Like its rivals in Britain, the Royal Bank of Scotland has been unable to escape criticism from shareholders over the amount of compensation that bankers are paid.
The New York Times reports that earlier this year, United Kingdom Financial Investments, which oversees the British government’s 81% stake in the bank, forced R.B.S. to drop a proposal to pay bankers bonuses of up to two times their annual salaries.
That came after shareholders at Barclays and other British competitors begrudgingly approved similar pay proposals, which allow those banks to pay the maximum level of bonuses available under European Union rules.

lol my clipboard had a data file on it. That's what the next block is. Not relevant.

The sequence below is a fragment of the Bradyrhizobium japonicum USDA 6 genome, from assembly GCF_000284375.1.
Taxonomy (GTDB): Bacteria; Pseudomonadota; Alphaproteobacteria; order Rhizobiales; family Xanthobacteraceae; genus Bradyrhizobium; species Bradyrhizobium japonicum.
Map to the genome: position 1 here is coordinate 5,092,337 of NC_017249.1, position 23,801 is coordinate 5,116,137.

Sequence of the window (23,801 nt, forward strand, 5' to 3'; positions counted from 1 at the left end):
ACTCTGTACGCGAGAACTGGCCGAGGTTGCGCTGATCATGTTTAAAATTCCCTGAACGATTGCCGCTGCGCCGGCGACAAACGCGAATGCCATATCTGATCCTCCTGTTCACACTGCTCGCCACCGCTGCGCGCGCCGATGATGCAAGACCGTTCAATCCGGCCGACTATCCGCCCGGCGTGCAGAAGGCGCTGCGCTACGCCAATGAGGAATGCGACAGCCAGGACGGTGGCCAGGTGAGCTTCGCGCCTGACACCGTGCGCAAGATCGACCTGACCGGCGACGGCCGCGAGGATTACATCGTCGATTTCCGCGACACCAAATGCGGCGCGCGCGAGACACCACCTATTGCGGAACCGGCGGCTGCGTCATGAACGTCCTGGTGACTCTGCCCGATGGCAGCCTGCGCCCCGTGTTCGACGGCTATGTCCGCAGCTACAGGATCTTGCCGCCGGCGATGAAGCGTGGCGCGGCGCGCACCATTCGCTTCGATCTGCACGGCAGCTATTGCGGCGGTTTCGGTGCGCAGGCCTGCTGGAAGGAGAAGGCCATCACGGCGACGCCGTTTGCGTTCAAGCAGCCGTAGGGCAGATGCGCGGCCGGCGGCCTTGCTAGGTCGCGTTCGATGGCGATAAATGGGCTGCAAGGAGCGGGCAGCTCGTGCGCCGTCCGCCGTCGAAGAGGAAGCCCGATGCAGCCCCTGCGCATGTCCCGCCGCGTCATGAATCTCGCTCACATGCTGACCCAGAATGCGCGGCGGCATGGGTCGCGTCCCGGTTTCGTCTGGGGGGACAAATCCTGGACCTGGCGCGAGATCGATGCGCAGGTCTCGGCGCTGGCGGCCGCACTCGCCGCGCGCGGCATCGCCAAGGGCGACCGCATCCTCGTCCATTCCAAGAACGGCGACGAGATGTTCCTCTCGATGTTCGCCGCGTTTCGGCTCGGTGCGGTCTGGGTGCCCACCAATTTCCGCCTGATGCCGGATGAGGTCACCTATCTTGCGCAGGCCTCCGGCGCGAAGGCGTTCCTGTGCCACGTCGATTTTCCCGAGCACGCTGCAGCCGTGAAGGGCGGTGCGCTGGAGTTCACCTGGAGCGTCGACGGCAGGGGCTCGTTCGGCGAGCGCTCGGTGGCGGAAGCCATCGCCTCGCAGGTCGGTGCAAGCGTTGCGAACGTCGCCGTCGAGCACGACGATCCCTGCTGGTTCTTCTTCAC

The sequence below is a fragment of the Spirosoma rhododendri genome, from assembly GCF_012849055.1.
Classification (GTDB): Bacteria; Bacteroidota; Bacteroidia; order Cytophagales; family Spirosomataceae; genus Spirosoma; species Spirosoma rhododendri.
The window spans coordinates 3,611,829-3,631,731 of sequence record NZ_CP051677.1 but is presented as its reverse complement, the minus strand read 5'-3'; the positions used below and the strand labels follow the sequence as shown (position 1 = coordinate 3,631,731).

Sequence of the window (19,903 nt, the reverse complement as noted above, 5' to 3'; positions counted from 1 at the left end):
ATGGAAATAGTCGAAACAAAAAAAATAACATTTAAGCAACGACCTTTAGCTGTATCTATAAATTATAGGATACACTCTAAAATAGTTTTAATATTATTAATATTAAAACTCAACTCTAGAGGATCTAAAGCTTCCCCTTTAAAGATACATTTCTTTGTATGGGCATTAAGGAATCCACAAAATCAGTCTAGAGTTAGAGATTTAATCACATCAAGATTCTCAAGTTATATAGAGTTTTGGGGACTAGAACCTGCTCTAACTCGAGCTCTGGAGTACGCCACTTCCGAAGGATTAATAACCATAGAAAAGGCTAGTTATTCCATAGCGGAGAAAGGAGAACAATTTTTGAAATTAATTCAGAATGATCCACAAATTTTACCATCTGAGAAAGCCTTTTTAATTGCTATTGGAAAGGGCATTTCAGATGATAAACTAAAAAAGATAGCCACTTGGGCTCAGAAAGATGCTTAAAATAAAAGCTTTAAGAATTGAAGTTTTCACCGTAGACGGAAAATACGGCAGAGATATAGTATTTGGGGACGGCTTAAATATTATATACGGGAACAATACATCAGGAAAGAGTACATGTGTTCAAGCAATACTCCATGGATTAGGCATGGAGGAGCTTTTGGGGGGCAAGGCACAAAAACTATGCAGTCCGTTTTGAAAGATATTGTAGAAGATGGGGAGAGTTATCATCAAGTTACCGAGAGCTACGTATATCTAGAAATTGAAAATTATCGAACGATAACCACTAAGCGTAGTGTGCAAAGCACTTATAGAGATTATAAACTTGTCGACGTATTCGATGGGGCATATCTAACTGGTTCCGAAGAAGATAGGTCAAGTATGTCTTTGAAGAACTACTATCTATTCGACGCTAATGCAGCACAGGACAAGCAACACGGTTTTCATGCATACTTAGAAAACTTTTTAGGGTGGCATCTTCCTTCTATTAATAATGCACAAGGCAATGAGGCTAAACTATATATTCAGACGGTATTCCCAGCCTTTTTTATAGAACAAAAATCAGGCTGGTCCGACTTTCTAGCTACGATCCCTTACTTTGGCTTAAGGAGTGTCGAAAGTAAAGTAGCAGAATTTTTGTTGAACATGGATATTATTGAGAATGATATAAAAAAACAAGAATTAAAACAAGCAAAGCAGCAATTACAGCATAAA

On Wednesday, Philip Hampton, the chairman of the Royal Bank of Scotland, didn’t disagree with concerns raised by shareholders over banker pay, saying that 'the structure of pay and bonuses contributed to the financial crisis'.
In response to a question from a shareholder at the bank’s annual meeting in Edinburgh, Hampton said that compensation in the financial industry 'got out of line with the underlying performance of the business'.
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